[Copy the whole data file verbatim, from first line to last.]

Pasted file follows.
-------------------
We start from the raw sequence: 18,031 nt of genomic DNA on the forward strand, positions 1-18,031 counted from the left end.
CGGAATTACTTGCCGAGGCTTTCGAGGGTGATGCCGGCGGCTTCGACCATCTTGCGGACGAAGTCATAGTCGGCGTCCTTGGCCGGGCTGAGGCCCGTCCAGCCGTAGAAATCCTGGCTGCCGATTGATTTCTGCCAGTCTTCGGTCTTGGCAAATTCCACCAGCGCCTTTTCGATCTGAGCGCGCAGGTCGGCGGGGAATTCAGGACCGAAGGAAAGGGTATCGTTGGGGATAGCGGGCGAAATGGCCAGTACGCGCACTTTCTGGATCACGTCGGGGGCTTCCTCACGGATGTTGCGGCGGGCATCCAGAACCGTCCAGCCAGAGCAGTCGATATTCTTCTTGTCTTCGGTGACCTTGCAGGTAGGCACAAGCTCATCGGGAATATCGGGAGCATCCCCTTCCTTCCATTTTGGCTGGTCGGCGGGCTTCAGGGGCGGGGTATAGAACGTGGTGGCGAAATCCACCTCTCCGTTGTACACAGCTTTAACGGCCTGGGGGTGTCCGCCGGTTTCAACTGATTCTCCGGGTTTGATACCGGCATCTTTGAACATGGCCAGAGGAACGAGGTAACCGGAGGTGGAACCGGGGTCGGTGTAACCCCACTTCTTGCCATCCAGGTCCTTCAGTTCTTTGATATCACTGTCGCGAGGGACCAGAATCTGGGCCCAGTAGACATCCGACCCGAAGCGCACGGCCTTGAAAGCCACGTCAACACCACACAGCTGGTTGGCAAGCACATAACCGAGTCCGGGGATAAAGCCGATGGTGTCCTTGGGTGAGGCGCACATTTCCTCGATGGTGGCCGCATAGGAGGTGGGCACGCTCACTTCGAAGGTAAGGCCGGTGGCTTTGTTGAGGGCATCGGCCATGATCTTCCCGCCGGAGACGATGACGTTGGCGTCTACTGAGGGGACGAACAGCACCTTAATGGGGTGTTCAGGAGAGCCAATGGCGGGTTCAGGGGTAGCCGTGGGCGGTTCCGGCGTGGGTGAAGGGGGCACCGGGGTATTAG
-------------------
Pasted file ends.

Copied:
We start from the raw sequence: 18,031 nt of genomic DNA on the forward strand, positions 1-18,031 counted from the left end.
CGGAATTACTTGCCGAGGCTTTCGAGGGTGATGCCGGCGGCTTCGACCATCTTGCGGACGAAGTCATAGTCGGCGTCCTTGGCCGGGCTGAGGCCCGTCCAGCCGTAGAAATCCTGGCTGCCGATTGATTTCTGCCAGTCTTCGGTCTTGGCAAATTCCACCAGCGCCTTTTCGATCTGAGCGCGCAGGTCGGCGGGGAATTCAGGACCGAAGGAAAGGGTATCGTTGGGGATAGCGGGCGAAATGGCCAGTACGCGCACTTTCTGGATCACGTCGGGGGCTTCCTCACGGATGTTGCGGCGGGCATCCAGAACCGTCCAGCCAGAGCAGTCGATATTCTTCTTGTCTTCGGTGACCTTGCAGGTAGGCACAAGCTCATCGGGAATATCGGGAGCATCCCCTTCCTTCCATTTTGGCTGGTCGGCGGGCTTCAGGGGCGGGGTATAGAACGTGGTGGCGAAATCCACCTCTCCGTTGTACACAGCTTTAACGGCCTGGGGGTGTCCGCCGGTTTCAACTGATTCTCCGGGTTTGATACCGGCATCTTTGAACATGGCCAGAGGAACGAGGTAACCGGAGGTGGAACCGGGGTCGGTGTAACCCCACTTCTTGCCATCCAGGTCCTTCAGTTCTTTGATATCACTGTCGCGAGGGACCAGAATCTGGGCCCAGTAGACATCCGACCCGAAGCGCACGGCCTTGAAAGCCACGTCAACACCACACAGCTGGTTGGCAAGCACATAACCGAGTCCGGGGATAAAGCCGATGGTGTCCTTGGGTGAGGCGCACATTTCCTCGATGGTGGCCGCATAGGAGGTGGGCACGCTCACTTCGAAGGTAAGGCCGGTGGCTTTGTTGAGGGCATCGGCCATGATCTTCCCGCCGGAGACGATGACGTTGGCGTCTACTGAGGGGACGAACAGCACCTTAATGGGGTGTTCAGGAGAGCCAATGGCGGGTTCAGGGGTAGCCGTGGGCGGTTCCGGCGTGGGTGAAGGGGGCACCGGGGTATTAG